The first question we asked our cells in order to gather some discernment about where God is leading us was this:
“When a newcomer or unbeliever gets to know us, whether in a cell or Sunday Meeting, through one of our events or teams, or through an individual, what are the things they will most immediately notice about us and what gifts will they find easiest to access?”
What do you think?
We dared to take Paul seriously when he tells the Corinthian church: Examine yourselves to see whether you are in the faith; test yourselves. Do you not realize that Christ Jesus is in you—unless, of course, you fail the test? (2 Cor. 13:5). If we can be honest about what others see in us, we will not just follow the scripture, we will probably follow our humility right into spiritual growth! We are who we are, but who knows what we might become if we listen?.
Our cells had a LOT to say about this question (and all the other questions!). When I set my mind to sort all their responses, I came up with eighteen different headings for this first one! I was encouraged by what the cell members thought people see in us when they first get to know us. I thought you might be encouraged too. I am not going to list all eighteen things! But I thought I would give you ten. I’ll give you my heading and then one of the answers I culled out which intrigued or moved me. So you get my heading and one answer verbatim.
Whether you are part of our church or not, these things might give you something to think about. What’s more, I don’t doubt someone who is in our church will think the person I quote does not completely know what they are talking about. So we all might have more to think about, too. Regardless, I think we’d all like to be a church moving in the direction these thoughts signal.
Whether you think your church is seen in these ways or you think it just ought to be, let’s pray that we get there. Yesterday was Pentecost, and the Spirit of God is moving to take us into our fullness.
Here are ten ways the cell members think newcomers see us:
We are welcoming/hospitable/friendly/open.
- You can be who you are. You are relevant. You have an opportunity to an actual path where God is leading you. Walk with us – not your fear or a stereotype.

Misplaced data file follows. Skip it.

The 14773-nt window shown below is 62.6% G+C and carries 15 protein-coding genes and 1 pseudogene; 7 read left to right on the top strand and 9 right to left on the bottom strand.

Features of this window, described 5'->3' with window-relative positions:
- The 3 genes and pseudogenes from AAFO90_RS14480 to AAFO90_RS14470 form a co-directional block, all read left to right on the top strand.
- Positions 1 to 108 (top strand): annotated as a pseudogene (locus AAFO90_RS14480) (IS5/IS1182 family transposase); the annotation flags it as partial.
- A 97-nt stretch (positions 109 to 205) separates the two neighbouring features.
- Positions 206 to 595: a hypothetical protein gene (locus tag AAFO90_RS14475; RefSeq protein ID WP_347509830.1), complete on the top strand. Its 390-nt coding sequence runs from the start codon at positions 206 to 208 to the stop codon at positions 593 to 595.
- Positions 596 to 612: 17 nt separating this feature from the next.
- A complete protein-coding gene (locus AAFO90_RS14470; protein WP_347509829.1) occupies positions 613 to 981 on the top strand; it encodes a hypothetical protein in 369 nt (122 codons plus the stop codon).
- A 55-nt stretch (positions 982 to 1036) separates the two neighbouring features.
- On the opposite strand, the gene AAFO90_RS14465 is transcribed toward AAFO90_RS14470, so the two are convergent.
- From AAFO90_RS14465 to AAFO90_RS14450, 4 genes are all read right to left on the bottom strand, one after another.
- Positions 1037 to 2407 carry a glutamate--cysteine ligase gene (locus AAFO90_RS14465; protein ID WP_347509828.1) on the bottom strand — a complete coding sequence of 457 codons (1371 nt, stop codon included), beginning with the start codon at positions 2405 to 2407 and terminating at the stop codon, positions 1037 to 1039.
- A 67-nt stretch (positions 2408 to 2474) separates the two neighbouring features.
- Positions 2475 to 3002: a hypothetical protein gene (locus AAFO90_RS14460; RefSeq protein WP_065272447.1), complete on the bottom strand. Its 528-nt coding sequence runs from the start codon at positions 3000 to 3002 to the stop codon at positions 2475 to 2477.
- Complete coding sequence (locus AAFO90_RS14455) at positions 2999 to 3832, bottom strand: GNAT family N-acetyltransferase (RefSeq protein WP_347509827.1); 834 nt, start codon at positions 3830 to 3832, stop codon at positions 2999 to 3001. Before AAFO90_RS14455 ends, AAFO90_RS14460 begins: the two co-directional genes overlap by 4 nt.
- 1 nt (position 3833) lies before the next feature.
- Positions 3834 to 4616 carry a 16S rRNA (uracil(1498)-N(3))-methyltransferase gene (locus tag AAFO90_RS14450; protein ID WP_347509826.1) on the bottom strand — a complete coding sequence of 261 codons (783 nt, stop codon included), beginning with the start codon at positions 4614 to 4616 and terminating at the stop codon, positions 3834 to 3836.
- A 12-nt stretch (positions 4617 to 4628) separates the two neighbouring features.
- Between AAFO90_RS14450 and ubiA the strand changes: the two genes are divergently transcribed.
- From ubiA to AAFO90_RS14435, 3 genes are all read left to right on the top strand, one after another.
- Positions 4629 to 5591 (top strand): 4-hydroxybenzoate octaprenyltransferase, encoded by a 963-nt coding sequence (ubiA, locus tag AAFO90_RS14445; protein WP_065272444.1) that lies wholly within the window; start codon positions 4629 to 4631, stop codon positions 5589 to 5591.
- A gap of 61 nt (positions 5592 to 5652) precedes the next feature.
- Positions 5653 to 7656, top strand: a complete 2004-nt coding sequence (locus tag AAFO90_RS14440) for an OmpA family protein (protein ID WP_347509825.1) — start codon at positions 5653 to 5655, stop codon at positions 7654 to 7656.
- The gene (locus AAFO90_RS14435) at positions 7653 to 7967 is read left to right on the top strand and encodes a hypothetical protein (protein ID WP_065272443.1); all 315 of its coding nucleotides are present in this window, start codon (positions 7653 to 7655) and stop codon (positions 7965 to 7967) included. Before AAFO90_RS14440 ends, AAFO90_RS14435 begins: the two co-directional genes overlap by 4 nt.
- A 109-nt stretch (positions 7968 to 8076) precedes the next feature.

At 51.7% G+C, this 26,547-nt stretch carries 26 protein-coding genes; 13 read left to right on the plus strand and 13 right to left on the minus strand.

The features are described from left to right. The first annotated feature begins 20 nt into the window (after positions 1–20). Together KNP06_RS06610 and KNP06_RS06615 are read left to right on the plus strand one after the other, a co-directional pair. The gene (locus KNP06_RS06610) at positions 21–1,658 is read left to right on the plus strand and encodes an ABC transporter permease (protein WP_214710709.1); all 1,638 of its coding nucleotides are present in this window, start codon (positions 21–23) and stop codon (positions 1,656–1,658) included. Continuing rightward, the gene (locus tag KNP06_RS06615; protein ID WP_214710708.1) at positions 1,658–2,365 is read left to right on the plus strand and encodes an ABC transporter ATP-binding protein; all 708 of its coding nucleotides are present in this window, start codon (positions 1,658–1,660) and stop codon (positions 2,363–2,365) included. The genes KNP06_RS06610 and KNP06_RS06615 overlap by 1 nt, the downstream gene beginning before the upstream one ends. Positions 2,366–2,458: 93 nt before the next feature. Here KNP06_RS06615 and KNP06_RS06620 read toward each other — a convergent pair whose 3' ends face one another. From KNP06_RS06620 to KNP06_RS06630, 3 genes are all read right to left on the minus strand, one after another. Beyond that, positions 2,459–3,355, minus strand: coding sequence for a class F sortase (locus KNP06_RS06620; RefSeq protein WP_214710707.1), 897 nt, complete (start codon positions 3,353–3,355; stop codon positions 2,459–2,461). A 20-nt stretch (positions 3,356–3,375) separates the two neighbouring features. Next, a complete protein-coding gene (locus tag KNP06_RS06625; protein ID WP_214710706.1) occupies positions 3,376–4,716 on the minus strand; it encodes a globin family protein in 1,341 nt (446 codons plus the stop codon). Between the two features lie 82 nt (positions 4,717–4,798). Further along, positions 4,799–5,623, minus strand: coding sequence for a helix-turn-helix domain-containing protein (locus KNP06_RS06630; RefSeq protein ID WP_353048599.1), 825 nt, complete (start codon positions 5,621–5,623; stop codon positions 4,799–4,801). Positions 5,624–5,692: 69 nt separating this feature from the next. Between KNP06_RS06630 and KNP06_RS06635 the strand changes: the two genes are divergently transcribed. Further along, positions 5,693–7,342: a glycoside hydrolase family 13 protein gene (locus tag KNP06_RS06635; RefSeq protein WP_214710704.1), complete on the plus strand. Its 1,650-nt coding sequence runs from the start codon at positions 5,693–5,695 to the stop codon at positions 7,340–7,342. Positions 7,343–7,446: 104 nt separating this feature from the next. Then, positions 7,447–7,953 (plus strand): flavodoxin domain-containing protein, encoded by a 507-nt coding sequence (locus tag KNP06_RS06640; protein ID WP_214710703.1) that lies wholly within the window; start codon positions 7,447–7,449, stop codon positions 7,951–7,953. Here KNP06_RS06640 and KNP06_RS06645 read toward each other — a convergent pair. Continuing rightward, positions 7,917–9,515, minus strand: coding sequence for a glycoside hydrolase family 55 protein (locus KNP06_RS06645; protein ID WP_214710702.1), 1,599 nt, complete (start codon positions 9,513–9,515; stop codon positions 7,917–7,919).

We create a distinct atmosphere.
- We create an atmosphere where we try to attract those who are timid with things like the bible through our vulnerability showing it is OK to have doubts and disbelief.
We are a connected community.
- We are not an obligation – this community is real and authentic and people are here out of choice. We are not a thing to do. We want to know you.
Leadership is respected and varied.
- Leaders don’t have to be older, mature people who have all their stuff together. Anyone can potentially be a leader and should see their gifts and insight valued and nurtured (not just for white male extroverts).
We have an open seeking spirit.
- Vulnerability in sharing by both women and men. It’s good modeling by those in leadership because it sets a space to be real and to address deep set needs – we are a deep people because of this.
We are devoted to compassion.
- Our good works are a natural progression from our togetherness
- It is not hard to get resources of spiritual direction (informal), counseling, financial help, job connections.
We take action, are ambitious, intentional.
- We are doers of the word. While other may talk about examples of how you may get involved the overwhelming expectation is that we are people who live through action and action particularly for both one another and those with need.
We expect people to participate.
- They can get connected to anything (cell, team’s, leadership, etc.), the church is their oyster.
We are committed to dialogue.
- It is the judge-free zone. We all pretty openly discuss a lot of topics, personal and otherwise with widely varying opinions sometimes, and no one is upset.
When you answer the question about your church, what are the answers YOU get? Let’s keep praying for the Holy Spirit to move us into the place the Lord would like us to be.
[Originally published on Circle of Hope’s blog]